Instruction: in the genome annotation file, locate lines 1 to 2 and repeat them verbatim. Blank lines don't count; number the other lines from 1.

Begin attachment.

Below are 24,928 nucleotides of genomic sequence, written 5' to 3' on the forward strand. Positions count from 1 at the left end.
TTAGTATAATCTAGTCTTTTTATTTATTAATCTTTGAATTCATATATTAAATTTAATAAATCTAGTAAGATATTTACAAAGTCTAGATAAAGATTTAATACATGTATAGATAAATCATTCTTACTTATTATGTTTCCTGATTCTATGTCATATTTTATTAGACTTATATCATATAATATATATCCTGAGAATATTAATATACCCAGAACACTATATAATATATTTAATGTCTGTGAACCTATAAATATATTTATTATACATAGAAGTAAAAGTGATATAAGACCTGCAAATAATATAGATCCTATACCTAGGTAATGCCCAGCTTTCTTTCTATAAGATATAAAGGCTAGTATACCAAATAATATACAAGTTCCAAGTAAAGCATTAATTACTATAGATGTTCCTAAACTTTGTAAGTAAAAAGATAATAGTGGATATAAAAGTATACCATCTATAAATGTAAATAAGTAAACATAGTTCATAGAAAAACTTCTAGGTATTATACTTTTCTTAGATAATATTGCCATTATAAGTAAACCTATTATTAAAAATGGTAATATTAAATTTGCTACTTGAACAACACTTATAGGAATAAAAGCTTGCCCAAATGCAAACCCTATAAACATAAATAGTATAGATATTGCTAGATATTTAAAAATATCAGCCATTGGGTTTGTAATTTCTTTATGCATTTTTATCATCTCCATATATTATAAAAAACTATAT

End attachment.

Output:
Below are 24,928 nucleotides of genomic sequence, written 5' to 3' on the forward strand. Positions count from 1 at the left end.
TTAGTATAATCTAGTCTTTTTATTTATTAATCTTTGAATTCATATATTAAATTTAATAAATCTAGTAAGATATTTACAAAGTCTAGATAAAGATTTAATACATGTATAGATAAATCATTCTTACTTATTATGTTTCCTGATTCTATGTCATATTTTATTAGACTTATATCATATAATATATATCCTGAGAATATTAATATACCCAGAACACTATATAATATATTTAATGTCTGTGAACCTATAAATATATTTATTATACATAGAAGTAAAAGTGATATAAGACCTGCAAATAATATAGATCCTATACCTAGGTAATGCCCAGCTTTCTTTCTATAAGATATAAAGGCTAGTATACCAAATAATATACAAGTTCCAAGTAAAGCATTAATTACTATAGATGTTCCTAAACTTTGTAAGTAAAAAGATAATAGTGGATATAAAAGTATACCATCTATAAATGTAAATAAGTAAACATAGTTCATAGAAAAACTTCTAGGTATTATACTTTTCTTAGATAATATTGCCATTATAAGTAAACCTATTATTAAAAATGGTAATATTAAATTTGCTACTTGAACAACACTTATAGGAATAAAAGCTTGCCCAAATGCAAACCCTATAAACATAAATAGTATAGATATTGCTAGATATTTAAAAATATCAGCCATTGGGTTTGTAATTTCTTTATGCATTTTTATCATCTCCATATATTATAAAAAACTATAT